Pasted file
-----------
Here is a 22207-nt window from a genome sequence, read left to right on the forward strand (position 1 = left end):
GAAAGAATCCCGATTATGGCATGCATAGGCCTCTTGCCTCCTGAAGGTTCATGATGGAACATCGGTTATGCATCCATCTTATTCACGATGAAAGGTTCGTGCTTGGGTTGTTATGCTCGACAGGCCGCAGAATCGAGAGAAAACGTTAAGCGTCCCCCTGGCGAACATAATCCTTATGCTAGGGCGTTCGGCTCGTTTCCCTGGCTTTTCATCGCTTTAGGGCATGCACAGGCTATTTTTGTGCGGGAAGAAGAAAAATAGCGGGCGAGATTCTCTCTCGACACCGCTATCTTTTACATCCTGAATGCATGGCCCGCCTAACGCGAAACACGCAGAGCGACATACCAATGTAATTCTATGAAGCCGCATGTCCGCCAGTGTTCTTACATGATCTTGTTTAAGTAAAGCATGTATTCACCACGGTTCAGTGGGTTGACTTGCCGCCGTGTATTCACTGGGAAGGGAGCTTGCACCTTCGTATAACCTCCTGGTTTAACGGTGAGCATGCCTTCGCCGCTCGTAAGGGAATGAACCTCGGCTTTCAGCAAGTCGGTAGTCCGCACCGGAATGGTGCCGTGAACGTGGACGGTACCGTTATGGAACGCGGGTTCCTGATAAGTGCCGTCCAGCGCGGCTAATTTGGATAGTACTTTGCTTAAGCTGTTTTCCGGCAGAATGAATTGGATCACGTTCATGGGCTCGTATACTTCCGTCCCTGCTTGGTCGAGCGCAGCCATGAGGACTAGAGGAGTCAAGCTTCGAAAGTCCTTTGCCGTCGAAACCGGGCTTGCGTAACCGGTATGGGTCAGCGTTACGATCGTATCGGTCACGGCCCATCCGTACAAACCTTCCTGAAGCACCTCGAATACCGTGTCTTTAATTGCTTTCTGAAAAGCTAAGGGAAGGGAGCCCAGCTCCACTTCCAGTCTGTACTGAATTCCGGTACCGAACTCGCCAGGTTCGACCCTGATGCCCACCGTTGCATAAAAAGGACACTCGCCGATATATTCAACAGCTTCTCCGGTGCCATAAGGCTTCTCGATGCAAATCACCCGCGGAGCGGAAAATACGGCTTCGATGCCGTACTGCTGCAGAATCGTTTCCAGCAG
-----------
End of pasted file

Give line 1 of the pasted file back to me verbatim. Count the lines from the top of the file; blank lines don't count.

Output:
Here is a 22207-nt window from a genome sequence, read left to right on the forward strand (position 1 = left end):